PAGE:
WHAT YOU SAY
Eric Glazer, Esq.
July 30, 2012
first thing a Board member must do, before learning all the
laws, reading your docs and memorizing the rules is to
immediately grow a thicker skin.
Often times, Board members hear residents say things like
"so where has all our money gone" or "if you knew
what you were doing, we wouldn't need another special
these are the compliments. So
what's a Board member to do?
Most experienced Board members know that even if they figured
out how to reduce assessments by 90%, there's an owner out there
who will say they could have reduced it by 95%.
Over time you kind of learn to expect these comments and
it becomes a little easier to let them roll off your back.
I can't tell you though how many times Board members have
called me, wanting desperately to file a lawsuit against an
owner who is vocal in the community and who routinely criticizes
the Board members for their actions.
I'm here to tell them in no uncertain terms…..get over
unit owner doesn't lose their first amendment rights to
criticize their elected representatives, just because the
criticism occurs behind the gates of a condominium or HOA.
Freedom of Speech, including the right to campaign
against the Board, question their decisions and complain about
their conduct exists in
community associations and can't be taken away pursuant to the
First Amendment. Because
the owners have an interest in their community, communications
of this nature are considered "privileged" and are
the foregoing, there are definitely times when accusations
against Board members go too far and a lawsuit may be warranted.
There is no such right to accuse a Board member of
stealing association funds or receiving kickbacks and engaging
in other criminal conduct. Accusing
a Board member of a crime, with no proof that the crime was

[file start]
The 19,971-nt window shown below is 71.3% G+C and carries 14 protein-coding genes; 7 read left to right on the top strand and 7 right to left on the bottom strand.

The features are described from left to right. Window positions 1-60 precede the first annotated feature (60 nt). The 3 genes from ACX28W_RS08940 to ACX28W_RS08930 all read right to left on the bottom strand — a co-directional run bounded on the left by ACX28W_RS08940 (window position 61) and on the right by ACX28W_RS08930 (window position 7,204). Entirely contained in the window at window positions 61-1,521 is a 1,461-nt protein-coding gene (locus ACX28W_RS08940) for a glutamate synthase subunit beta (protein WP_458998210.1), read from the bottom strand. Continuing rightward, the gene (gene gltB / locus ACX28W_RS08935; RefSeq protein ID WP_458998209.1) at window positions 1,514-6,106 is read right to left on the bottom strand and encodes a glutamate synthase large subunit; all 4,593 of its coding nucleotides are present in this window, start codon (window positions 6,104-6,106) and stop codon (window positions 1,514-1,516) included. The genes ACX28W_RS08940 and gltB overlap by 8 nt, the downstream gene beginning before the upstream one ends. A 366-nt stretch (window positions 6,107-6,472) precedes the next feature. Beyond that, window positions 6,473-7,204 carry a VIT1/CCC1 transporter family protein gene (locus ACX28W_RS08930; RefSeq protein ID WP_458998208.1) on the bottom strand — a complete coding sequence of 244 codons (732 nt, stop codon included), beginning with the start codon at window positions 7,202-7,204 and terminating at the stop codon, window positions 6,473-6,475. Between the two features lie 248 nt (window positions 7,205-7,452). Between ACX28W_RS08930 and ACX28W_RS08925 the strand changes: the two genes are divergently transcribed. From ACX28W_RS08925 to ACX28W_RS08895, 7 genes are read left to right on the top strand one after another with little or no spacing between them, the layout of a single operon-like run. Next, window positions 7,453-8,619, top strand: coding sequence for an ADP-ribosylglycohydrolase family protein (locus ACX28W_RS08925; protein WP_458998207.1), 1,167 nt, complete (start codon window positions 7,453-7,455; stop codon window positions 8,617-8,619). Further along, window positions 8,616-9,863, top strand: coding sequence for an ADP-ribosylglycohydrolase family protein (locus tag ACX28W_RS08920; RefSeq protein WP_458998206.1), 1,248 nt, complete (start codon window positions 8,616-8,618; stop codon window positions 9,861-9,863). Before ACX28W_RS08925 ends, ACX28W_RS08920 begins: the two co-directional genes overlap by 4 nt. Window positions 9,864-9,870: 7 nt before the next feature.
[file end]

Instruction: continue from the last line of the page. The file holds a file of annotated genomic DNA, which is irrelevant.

committed, is defamation per se, is not protected speech and can
get the author of the comment in legal hot water.
the flip side, Board members who accuse owners of criminal
conduct can also find themselves named as a defendant in a
lawsuit. I once
represented an owner in an association who was vocal in his
criticism of the Board. As
a result, the members of the Board of Directors jointly prepared
and disseminated a letter to the community wherein they accused
him of a crime, cheating on his real estate taxes.
The Broward County Judge assigned to the case, though the
conduct of the Board members was so egregious, that he allowed
my client to seek punitive damages against them.
The case settled.
Last week, I learned during a deposition that despite having
practiced in this area for 20 years, I haven't seen everything.
I represent an individual in a community that sent a
rather harmless letter to other members of the community, not
accusing the Board members of stealing, but simply questioning
certain decisions and wondering why so much money was recently
spent. In return, he
was served with a lawsuit by the President who said he thought
the letter was defamatory.
I took the President's deposition, and learned that
despite the fact that there was a reputable management company
in place at the condominium, he was still in favor of keeping
the court appointed receiver in place.
Receiverships are normally quite costly to the
association so his testimony didn't make much sense.
That is until he testified that a sister company of the
receiver pays him $7,500.00 per month to use his realtor's
license. I think he
should have had a thicker skin too before picking a fight with a
unit owner. That
case too settled upon conclusion of the deposition.
At least to me, the action of the Board member in filing
suit for defamation was the classic case of "he doth
protest too much."
Anyone ever sue or been sued for defamation?
Threatened to be sued for defamation?
When, why and how did it turn out?
If you would like to register for The Condo Craze Board Member
Certification Course in
on August 15th or in
on November 8th, sign up at www.condocrazeandhoas.com.